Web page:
With many more community members now eligible for relief, NAKASEC hopes to serve as many community members as possible by getting the word out, creating culturally competent materials, responding to inquiries, and providing legal services as soon as applications are made available.
But we need your support to make this possible. We ask you to make a difference by donating to NAKASEC today. It costs at least $250 for us to completely process one application. By donating $10, $25, $50, $100, or more at bit.ly/donate94, your support will have a direct impact on the lives of our community members. And for the next few months, your contribution will be matched dollar-for-dollar! Thank you for a memorable year and for inspiring us every day to work towards winning true reform and justice in our communities.
*Name has been changed to protect his privacy.
National Korean American Service & Education Consortium, INC. (NAKASEC)
NAKASEC seeks to empower the Korean American community through education and advocacy. NAKASEC was founded in 1994 by five Korean American community organizations located across the U.S. Its program areas include education, civil rights and immigrant rights advocacy, civic participation, research, leadership, coalition-building and culture. NAKASEC programs focus on serving those with less resources and access, such as women, youth, seniors, low-income residents and recent immigrants.
Miyoung Lee, second from left, originally from Korea, holds her son Nate, 3, during a naturalization ceremony in the New York Public Library in New York, Wednesday, July 2, 2014. (Photo courtesy of AP/Seth Wenig)
by AMY TAXIN, Associated Press
LOS ANGELES (AP) — Asians have been slower to sign up for President Barack Obama’s reprieve for young immigrants in the country illegally, and community advocates are ramping up efforts to reach thousands more who are eligible for his expanded immigration plan.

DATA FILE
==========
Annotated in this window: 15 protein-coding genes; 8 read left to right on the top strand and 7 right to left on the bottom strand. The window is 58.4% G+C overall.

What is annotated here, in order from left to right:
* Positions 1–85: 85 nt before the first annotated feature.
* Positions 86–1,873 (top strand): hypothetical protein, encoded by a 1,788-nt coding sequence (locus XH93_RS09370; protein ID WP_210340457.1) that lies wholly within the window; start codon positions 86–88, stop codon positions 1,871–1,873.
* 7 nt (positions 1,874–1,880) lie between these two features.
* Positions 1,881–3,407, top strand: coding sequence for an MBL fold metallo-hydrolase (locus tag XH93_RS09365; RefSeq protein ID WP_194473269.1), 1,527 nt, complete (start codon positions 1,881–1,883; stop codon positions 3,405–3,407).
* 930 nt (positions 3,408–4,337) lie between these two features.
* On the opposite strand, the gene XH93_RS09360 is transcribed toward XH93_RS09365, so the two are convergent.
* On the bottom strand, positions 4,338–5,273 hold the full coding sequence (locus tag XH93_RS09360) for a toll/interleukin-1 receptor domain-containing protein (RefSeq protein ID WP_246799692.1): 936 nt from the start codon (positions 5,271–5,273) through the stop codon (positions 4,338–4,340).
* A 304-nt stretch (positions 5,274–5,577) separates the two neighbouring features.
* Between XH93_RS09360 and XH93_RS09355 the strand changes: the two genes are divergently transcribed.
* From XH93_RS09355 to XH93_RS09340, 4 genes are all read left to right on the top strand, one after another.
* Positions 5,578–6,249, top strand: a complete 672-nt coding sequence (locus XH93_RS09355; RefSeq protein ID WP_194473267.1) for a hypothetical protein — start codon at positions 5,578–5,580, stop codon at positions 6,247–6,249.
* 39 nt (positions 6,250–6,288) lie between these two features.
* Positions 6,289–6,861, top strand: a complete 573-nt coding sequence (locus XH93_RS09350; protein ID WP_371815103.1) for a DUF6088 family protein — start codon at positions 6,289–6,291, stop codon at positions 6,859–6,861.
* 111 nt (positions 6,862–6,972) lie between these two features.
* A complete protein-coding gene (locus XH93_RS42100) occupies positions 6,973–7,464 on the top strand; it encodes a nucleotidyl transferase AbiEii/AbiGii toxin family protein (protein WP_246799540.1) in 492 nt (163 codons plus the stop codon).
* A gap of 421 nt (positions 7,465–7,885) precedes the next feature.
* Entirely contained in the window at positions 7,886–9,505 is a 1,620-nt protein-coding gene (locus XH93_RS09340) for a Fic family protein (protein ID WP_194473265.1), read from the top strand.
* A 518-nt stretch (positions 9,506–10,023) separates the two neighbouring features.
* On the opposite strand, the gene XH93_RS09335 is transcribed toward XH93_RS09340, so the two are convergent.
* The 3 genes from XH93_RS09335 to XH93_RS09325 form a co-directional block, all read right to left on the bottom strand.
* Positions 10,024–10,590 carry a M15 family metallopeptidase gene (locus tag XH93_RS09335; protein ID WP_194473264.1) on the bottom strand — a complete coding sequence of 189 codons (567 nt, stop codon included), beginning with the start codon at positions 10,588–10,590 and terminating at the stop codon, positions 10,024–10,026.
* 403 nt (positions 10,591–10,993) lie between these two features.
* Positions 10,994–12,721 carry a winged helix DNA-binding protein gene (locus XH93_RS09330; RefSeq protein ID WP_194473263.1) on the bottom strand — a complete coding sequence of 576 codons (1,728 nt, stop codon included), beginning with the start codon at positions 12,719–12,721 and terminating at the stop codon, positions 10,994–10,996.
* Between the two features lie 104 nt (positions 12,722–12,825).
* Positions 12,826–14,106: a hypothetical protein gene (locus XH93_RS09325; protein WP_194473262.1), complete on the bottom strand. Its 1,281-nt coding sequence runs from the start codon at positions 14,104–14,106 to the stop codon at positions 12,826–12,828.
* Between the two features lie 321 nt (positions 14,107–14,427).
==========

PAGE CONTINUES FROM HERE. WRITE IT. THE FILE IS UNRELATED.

Many advocates have blamed the paltry turnout among young Asian immigrants for the administration’s 2012 program on the stigma of being in the country illegally in their communities, where many feel lacking proper immigration papers is culturally shunned.
Now, advocates worry Obama’s new program for the parents of American citizens and legal residents will be an even tougher sell as older generations of Asian immigrants are already working and supporting their families and may be even more reluctant to reveal their immigration status to friends and neighbors, let alone the federal government.
“There is this model minority myth that Asians are supposed to be successful immigrants,” said Anoop Prasad, senior staff attorney at Asian Law Caucus in San Francisco. “What does it say about you if you say: ‘Actually, I am having a lot of problems. I am not making it like everyone else in America thinks we should be?'”
Roughly 5 million immigrants are expected to qualify for Obama’s plans to give work permits and temporary protection from deportation to the parents of U.S. citizens and legal residents and many immigrants brought to the country illegally as children. While most applicants are expected to be Hispanic, nearly half a million of those who qualify are Asian, according to the Washington-based Pew Research Center.